Just a chime in with my recent solution. I've been building my own PC's since DAY ONE of using a computer for recording. At my start I didn't even KNOW how to USE a computer! But being a handy type of hands on guy that I am, I worked through it.

Anyway, this time around I decided not to bother building, for a couple of reasons. (reason #1 ) Coming from Win XP land only recently, I didn't know much about the newer technologies & 64 bit. I decided to buy an off-lease Lenovo D-20. Dual 6-core Xeon CPU's (that's 12 cores @ 3 + Ghz per core) with 48 GB of DDR3 ram. Came with Win 7 64 bit with install disk. (reason #2 ) I bought this power house for much cheaper than I could build a PC myself...for the price of a new bad ass CPU...about $550 plus shipping. Easy choice.
Old 27th July 2016
  #22
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hodshonf's Avatar
Quote:
Originally Posted by Steve Fogal View Post
Just a chime in with my recent solution. I've been building my own PC's since DAY ONE of using a computer for recording. At my start I didn't even KNOW how to USE a computer! But being a handy type of hands on guy that I am, I worked through it.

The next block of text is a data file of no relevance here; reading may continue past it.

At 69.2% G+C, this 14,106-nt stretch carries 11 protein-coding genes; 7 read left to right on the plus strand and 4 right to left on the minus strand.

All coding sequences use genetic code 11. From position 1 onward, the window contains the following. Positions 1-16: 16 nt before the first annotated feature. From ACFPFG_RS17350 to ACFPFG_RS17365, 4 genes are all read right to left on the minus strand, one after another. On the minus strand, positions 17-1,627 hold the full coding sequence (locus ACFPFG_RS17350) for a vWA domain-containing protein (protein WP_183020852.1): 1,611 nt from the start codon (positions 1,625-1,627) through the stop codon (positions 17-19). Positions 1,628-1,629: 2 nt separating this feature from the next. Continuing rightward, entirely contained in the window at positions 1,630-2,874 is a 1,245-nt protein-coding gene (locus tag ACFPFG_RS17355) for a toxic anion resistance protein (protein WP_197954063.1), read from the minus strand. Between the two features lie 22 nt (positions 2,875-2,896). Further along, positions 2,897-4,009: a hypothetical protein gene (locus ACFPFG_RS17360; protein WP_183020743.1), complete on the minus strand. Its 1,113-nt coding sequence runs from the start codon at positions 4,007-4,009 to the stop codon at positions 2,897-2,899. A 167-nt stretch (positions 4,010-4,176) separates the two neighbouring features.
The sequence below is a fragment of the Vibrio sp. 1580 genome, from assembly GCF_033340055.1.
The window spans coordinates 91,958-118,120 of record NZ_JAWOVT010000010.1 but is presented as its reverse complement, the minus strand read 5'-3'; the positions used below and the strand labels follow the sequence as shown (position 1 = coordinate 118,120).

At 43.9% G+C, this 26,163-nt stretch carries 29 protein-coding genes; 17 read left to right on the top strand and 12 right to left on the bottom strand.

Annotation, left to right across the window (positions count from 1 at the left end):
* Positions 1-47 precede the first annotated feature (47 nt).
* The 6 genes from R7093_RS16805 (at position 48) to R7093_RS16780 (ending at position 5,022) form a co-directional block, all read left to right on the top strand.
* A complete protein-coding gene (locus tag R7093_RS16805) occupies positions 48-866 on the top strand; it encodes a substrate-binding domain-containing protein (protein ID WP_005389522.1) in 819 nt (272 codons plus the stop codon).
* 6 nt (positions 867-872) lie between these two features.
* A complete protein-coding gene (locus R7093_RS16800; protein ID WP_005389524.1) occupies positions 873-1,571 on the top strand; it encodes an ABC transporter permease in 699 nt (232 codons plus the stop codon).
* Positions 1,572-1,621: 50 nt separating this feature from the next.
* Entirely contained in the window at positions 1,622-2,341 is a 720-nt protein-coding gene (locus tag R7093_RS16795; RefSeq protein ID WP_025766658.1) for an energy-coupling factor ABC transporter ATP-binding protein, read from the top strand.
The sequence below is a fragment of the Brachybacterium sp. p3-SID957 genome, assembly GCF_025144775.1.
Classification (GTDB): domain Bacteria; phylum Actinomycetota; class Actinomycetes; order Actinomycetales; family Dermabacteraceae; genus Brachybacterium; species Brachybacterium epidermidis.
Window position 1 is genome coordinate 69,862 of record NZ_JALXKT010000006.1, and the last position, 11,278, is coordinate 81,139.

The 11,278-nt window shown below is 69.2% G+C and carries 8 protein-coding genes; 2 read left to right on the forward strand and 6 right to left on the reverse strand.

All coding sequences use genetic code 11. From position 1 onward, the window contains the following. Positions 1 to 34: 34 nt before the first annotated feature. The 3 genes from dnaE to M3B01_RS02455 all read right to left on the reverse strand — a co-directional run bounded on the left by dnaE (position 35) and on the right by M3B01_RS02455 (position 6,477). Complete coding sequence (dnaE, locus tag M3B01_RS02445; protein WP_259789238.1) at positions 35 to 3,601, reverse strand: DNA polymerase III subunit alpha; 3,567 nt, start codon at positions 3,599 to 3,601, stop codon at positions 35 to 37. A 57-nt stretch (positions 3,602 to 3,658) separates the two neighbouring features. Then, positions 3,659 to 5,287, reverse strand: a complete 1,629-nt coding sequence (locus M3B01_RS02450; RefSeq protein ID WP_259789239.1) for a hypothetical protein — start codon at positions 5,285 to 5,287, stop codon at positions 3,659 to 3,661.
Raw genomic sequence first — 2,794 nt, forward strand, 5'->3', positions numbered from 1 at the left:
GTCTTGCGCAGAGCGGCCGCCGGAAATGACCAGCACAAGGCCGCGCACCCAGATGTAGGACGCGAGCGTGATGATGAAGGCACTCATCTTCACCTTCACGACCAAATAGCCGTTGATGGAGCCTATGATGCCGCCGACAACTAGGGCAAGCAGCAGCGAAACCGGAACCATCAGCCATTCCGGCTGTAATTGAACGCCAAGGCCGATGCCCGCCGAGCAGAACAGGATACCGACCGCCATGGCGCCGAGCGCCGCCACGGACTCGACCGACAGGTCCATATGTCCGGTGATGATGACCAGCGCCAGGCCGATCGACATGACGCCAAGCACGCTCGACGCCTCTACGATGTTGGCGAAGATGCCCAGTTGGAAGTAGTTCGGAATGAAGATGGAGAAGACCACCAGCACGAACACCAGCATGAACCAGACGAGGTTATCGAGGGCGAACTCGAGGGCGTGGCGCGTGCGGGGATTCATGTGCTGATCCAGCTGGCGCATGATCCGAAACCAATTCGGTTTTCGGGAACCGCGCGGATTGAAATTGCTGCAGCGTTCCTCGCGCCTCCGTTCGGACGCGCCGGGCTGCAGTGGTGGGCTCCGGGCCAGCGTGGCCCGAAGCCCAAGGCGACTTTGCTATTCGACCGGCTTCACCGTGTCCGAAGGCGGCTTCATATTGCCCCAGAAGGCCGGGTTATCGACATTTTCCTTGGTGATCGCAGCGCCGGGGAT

Anyway, this time around I decided not to bother building, for a couple of reasons. (reason #1 ) Coming from Win XP land only recently, I didn't know much about the newer technologies & 64 bit. I decided to buy an off-lease Lenovo D-20. Dual 6-core Xeon CPU's (that's 12 cores @ 3 + Ghz per core) with 48 GB of DDR3 ram. Came with Win 7 64 bit with install disk. (reason #2 ) I bought this power house for much cheaper than I could build a PC myself...for the price of a new bad ass CPU...about $550 plus shipping. Easy choice.

REPLY OF THE YEAR.

great info... i'm pretty well set with my ASUS laptop.

but i have been looking for a solid desktop/tower platform for the studio and use the laptop for the road.

the D-20 looks like a good candidate!

THANKS!

<pssst, where'd you get yours... i won't tell.>